Ella chasing down a ball on San Diego’s Dog Beach. One of our favorite spots in the US!
6. We can’t stay healthy on the road
The common misconception is because we’re traveling full-time, we’re constantly grabbing fast food or eating out. After all, it’s how most people eat when on road trips by car. However, because most RVs are equipped with kitchens, it’s easy to do all your own cooking.
We’ve made a habit of planning each week’s meals, prepping all the food on Sunday nights, and cooking throughout the week by stovetop or by bulk in a crockpot. And, that aforementioned invisible force pulling you outside leads to plenty of grilling.
The absence of a gym membership is no biggie either, as the abundance of exploring leads to plenty of exercise! We’ve also stayed in several RV parks that boast small gyms (or pools for swimming), too.
There’s no shortage of exercise while out exploring America! Bar Harbor, ME.
7. I can’t rely on campground internet to run a business
I’d agree. Campground internet is as unreliable as any I’ve experienced, but hotspot options from most major wireless carriers make for fast and reliable internet on the road. Depending on the carrier, it’s generally around $100-$180 per month (for the better networks) and we’ve found it to be very reliable. And, don’t forget about coffee shops and cafes, which offer a good excuse to immerse yourself in the local scene while snagging some complimentary internet.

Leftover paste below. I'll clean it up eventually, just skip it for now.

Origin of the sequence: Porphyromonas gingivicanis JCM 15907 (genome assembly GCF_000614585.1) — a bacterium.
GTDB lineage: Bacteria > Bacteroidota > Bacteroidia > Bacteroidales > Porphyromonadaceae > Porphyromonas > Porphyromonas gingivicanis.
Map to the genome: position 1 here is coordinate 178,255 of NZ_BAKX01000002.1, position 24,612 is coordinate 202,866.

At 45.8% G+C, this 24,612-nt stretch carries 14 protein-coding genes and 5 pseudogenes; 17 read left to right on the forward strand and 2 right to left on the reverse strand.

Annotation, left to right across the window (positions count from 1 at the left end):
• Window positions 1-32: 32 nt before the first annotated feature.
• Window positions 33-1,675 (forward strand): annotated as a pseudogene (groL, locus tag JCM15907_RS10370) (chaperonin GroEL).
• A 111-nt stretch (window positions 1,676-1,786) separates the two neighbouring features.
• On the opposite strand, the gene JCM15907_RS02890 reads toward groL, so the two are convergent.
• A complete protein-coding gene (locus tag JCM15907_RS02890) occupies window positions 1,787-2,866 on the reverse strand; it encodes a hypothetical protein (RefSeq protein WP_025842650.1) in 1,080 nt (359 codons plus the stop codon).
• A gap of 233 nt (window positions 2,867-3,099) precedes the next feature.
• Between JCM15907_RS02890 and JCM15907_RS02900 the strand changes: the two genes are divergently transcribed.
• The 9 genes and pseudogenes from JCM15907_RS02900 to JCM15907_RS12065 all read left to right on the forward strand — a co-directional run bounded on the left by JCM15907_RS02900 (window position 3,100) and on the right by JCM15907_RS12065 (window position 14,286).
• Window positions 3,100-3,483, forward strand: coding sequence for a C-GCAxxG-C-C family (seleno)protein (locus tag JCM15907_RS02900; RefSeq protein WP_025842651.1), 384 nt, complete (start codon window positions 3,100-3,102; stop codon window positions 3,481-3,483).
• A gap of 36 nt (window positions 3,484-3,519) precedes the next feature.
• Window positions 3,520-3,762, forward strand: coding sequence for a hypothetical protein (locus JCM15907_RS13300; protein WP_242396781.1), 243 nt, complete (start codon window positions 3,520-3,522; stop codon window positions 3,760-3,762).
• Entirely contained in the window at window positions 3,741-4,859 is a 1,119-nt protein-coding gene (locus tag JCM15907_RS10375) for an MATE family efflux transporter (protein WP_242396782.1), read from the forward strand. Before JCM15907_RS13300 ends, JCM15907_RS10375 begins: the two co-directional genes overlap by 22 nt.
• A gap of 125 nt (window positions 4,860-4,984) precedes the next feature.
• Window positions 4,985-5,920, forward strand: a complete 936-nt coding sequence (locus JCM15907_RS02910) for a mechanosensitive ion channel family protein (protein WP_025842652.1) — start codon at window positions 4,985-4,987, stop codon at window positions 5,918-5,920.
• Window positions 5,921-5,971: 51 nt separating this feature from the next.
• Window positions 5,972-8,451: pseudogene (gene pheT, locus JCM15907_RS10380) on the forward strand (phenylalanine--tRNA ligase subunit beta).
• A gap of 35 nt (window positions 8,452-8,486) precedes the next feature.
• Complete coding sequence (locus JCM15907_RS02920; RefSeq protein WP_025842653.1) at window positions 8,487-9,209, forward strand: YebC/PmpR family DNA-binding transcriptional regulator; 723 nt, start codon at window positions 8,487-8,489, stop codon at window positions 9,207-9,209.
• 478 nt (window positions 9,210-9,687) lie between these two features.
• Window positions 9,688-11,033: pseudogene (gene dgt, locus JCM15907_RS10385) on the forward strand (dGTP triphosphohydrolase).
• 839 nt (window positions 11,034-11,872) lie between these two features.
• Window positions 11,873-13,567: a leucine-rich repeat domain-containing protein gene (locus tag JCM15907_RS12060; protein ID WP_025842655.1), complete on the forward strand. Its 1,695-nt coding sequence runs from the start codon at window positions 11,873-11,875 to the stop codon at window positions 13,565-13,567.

8. I have no experience RVing; I’ve never even been camping!
Same here! Before we set sail, I had never been RVing or camping. But, imagine if we all said no to everything we didn’t already have experience in – we’d never experience anything new! There are a lot of different things to learn about RVing, but the thousands of YouTube videos always save the day.
No experience, no problem. With window views like this, it’s worth figuring it out!
Anytime we had questions or were unsure of what to do, we turned to the internet. Or, we’d kindly approach a fellow RVer and ask for assistance. It’s amazing how friendly and generous other RVers are with their time and knowledge. In two years on the road, we’ve met some amazing people who have been more than willing to troubleshoot issues or lend a helping hand.
9. What will they think?
I can still recall the nerves I felt when first telling my family and our friends that we bought an RV and would be traveling the country full-time. What would they think?!? There were lots of questions to field, and concerns to squash, but in the end most people were supportive and excited for our new adventurous lifestyle.
Surely, there will always be a few naysayers in the bunch, and you’ll most definitely face repetitive questions like, “When are you returning to the real world?” You’ll soon realize, however, that it really doesn’t matter what others think, so long as you’re true to you.
Brittany and I are now nearly two years into full-time RV travel, and I couldn’t imagine life any other way. Squash your fears, and say yes to your dreams; there’s a big wide world to explore.
Taking in the view after a long (and steep!) sunrise hike at Cadillac Mountain in Acadia National Park.